According to Gilson, the earliest identified maker of these gravestones is known as the "Charlestown Carver". He was the first professional stone carver in the Boston area (active in the late 1600s) and "seems to have been the person who transferred the basic gravestone form, as it had existed in England, to New England...He established much of the basic visual vocabulary," (94) including the skulls, creeping foliage, humanoid faces, etc. He also seems to have taught at least 3 of the region's subsequent carvers whose names are known.
There's a certain amount of idiosyncratic aesthetics and craftsmanship, as well as market demand, that would have influenced what the Charlestown Carver brought with him from England, what he might have created or innovated once here, what his customers were willing to pay for and what his apprentices carried forward from his practice.
In short, I am skeptical to what extent any of the foregoing considerations "explain" the appearance of medieval-resembling art in Puritan burial grounds, or explain the frank portrayal of the dead and dying in art of any culture.
Modes of artistic expression fit poorly into causal explanations that treat them like components of an equation:
hard physical lives + afterlife-based theology + social instability = depictions of death in art
Which is not to say these components do not have some relationship with and affect on each other, but mathematics has not devised symbols capable of discussing those relationships and affects. For that matter, language hasn't developed the vocabulary either. That's one of the "problems" with visual art; it is created in a nonverbal mode to discuss things nonverbally; and the only mathematics that play a part relate to how the artist's hand makes a form or what a viewer perceives of the form, not why the artist makes it or how the viewer feels about it.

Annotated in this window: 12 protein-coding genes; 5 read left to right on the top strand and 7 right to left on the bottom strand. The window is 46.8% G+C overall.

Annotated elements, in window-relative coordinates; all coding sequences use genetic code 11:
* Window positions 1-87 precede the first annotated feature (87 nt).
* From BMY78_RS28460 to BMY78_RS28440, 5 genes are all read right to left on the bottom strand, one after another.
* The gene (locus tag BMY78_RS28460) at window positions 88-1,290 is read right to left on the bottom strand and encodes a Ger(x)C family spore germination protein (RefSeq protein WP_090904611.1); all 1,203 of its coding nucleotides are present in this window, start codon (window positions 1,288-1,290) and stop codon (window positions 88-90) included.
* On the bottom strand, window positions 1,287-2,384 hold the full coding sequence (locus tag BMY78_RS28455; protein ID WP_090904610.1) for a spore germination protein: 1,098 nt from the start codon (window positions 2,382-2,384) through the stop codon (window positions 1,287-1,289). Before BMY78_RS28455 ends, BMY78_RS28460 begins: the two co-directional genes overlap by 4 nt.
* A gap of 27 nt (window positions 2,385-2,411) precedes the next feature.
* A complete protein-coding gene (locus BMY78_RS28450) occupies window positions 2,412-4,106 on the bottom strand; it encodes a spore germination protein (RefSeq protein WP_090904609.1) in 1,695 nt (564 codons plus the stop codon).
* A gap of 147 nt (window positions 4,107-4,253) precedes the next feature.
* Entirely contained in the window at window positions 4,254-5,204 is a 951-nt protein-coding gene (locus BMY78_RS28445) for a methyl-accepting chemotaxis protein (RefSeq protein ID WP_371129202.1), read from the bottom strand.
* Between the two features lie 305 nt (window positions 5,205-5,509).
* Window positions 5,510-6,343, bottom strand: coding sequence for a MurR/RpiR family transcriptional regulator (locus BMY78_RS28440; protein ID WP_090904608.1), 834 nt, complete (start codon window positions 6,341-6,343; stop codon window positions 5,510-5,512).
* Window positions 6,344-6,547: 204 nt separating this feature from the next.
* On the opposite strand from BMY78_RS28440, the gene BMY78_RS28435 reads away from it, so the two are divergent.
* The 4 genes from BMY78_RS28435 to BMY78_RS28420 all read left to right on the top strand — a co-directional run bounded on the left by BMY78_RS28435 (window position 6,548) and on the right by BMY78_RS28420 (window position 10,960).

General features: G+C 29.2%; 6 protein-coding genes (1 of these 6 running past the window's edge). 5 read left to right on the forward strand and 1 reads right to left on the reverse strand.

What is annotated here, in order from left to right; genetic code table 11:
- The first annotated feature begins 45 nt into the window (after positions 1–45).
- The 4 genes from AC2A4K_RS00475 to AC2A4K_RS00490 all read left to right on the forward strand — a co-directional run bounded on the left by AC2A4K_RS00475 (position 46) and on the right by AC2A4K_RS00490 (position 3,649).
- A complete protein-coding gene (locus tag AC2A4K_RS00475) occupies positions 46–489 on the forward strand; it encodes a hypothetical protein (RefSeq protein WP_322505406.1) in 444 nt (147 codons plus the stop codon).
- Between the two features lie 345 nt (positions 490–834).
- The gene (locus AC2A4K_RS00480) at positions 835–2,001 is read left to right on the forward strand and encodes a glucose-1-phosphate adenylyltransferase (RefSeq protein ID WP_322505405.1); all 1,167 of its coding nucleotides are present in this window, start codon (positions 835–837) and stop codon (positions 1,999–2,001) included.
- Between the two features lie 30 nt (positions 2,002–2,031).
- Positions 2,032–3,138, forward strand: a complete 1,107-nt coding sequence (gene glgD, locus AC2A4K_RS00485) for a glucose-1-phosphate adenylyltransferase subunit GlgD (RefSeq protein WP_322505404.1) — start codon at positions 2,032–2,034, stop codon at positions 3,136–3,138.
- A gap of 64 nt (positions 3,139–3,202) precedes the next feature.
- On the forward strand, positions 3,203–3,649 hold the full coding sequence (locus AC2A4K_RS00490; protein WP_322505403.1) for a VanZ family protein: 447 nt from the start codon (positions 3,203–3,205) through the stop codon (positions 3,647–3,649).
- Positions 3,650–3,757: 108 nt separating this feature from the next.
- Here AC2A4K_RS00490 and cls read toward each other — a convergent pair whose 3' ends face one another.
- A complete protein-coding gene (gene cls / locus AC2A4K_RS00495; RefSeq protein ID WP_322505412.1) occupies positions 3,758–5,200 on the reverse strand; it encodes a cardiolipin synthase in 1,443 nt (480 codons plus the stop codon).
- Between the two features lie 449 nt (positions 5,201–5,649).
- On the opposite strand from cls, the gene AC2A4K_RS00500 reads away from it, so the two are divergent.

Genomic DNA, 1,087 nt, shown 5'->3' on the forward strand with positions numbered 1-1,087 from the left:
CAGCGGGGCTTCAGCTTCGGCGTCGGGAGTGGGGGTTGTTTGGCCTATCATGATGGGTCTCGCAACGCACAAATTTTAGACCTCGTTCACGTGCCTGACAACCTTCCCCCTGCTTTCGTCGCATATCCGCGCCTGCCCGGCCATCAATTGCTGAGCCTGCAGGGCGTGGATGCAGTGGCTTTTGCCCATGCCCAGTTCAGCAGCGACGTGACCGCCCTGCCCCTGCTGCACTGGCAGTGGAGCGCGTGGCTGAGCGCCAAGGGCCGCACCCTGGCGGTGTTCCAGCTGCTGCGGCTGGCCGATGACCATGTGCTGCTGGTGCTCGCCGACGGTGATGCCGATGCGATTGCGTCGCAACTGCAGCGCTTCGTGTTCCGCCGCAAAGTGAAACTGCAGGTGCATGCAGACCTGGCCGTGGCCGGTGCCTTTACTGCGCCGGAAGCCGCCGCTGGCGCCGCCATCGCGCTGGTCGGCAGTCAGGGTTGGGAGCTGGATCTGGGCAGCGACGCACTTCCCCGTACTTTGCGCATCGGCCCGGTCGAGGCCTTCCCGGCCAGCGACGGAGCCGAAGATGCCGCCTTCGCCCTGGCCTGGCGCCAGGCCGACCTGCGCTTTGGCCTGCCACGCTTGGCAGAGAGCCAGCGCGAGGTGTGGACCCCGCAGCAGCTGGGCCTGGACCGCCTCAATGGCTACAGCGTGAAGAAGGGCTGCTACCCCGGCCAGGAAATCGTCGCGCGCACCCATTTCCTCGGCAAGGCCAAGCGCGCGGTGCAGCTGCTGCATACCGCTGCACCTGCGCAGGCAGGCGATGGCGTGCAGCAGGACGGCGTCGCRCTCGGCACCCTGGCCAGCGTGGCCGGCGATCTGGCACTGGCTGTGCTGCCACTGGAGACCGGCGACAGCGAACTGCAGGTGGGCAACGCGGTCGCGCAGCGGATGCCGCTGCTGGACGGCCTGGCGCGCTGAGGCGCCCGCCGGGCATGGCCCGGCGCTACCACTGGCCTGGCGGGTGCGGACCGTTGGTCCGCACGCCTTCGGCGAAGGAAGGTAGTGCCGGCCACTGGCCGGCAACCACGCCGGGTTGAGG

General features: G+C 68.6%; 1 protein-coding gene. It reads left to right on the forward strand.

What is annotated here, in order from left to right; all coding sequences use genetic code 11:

And so I dance around these topics, I guess. Using Stannard's observations about Puritans and the Middle Ages to help explain the Puritan art of New England, while acknowledging that nothing can wholly explain the art of Puritan New England (or any other place).
I'm mostly left with my gut aesthetic response to Puritan and medieval art, which is love and fascination. I also can't escape from meditating upon the wild ease and comfort of my modern western educated middle-class lifestyle...and from being grateful that I was not raised to believe that humans and the world are inherently sinful and that, likely as not, I'll end up in a place of eternal suffering. So thanks for that, Mom. I'm pretty sure that has saved me some severe neuroses, but did not prohibit me from creating morbid art of my own.
Stannard, David E. The Puritan Way of Death: A Study in Religion, Culture, and Social Change. New York: Oxford University Press, 1979.
Gilson, William. "Stone Faces." New England Review, 30:4 (2009-2010): 79-101.
1. It also does us good to question our image of our current age as some sort of medieval diametric opposite: i.e., especially non-violent, intellectually progressive or culturally dynamic. In the U.S. especially, the latter two comprise a purported national identity I think it would be wise not to take for granted. And to imagine we are especially non-violent is outright laughable.↩
2. I here regard religious aesthetics as separate from secular aesthetics, which is a somewhat erroneous distinction even with regard to Protestant cultures, which Westerners now regard so commonly as somehow more "secular" than other religious cultures. I intend mostly to omit the works of the Flemish Renaissance from my consideration. In this essay I am speaking primarily and broadly about religious architecture and religiously-determined (e.g., funerary) art.↩
3. I know, I know. Their non-adornment is intended to turn the worshiper's attention inward. They are meant to be dignified and neat, unpretentious and thereby graceful. I guess I can even agree that they are. But Boston's Old North Church, par exemple? Bo-ring
[image of Old North Church].↩
4. The poem "Todesfuge" by Paul Celan and Jerzy Kosinski's novel The Painted Bird both jump out to me as examples here, each containing grisly and hauntingly morbid imagery, dealing in bodily ways with themes of genocidally-motivated murder.↩